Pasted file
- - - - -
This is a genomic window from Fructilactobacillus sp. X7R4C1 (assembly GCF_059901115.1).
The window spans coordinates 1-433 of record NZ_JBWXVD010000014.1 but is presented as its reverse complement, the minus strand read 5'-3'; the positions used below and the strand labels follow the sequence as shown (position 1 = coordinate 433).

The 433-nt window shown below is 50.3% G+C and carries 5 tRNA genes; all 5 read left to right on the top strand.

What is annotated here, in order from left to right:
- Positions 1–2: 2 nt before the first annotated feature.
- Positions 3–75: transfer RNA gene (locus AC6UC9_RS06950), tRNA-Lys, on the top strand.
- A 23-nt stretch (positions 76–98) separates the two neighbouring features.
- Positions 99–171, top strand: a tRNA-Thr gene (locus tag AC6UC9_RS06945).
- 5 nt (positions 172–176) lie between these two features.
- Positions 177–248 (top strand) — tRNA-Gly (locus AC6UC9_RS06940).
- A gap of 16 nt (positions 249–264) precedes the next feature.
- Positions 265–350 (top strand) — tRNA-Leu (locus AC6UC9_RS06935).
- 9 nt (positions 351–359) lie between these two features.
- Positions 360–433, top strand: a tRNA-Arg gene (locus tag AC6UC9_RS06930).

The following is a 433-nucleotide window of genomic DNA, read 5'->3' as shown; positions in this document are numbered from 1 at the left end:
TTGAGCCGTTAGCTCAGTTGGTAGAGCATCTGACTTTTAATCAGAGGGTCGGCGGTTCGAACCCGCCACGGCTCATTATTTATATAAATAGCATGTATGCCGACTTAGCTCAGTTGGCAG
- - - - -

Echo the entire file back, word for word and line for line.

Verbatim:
This is a genomic window from Fructilactobacillus sp. X7R4C1 (assembly GCF_059901115.1).
The window spans coordinates 1-433 of record NZ_JBWXVD010000014.1 but is presented as its reverse complement, the minus strand read 5'-3'; the positions used below and the strand labels follow the sequence as shown (position 1 = coordinate 433).

The 433-nt window shown below is 50.3% G+C and carries 5 tRNA genes; all 5 read left to right on the top strand.

What is annotated here, in order from left to right:
- Positions 1–2: 2 nt before the first annotated feature.
- Positions 3–75: transfer RNA gene (locus AC6UC9_RS06950), tRNA-Lys, on the top strand.
- A 23-nt stretch (positions 76–98) separates the two neighbouring features.
- Positions 99–171, top strand: a tRNA-Thr gene (locus tag AC6UC9_RS06945).
- 5 nt (positions 172–176) lie between these two features.
- Positions 177–248 (top strand) — tRNA-Gly (locus AC6UC9_RS06940).
- A gap of 16 nt (positions 249–264) precedes the next feature.
- Positions 265–350 (top strand) — tRNA-Leu (locus AC6UC9_RS06935).
- 9 nt (positions 351–359) lie between these two features.
- Positions 360–433, top strand: a tRNA-Arg gene (locus tag AC6UC9_RS06930).

The following is a 433-nucleotide window of genomic DNA, read 5'->3' as shown; positions in this document are numbered from 1 at the left end:
TTGAGCCGTTAGCTCAGTTGGTAGAGCATCTGACTTTTAATCAGAGGGTCGGCGGTTCGAACCCGCCACGGCTCATTATTTATATAAATAGCATGTATGCCGACTTAGCTCAGTTGGCAG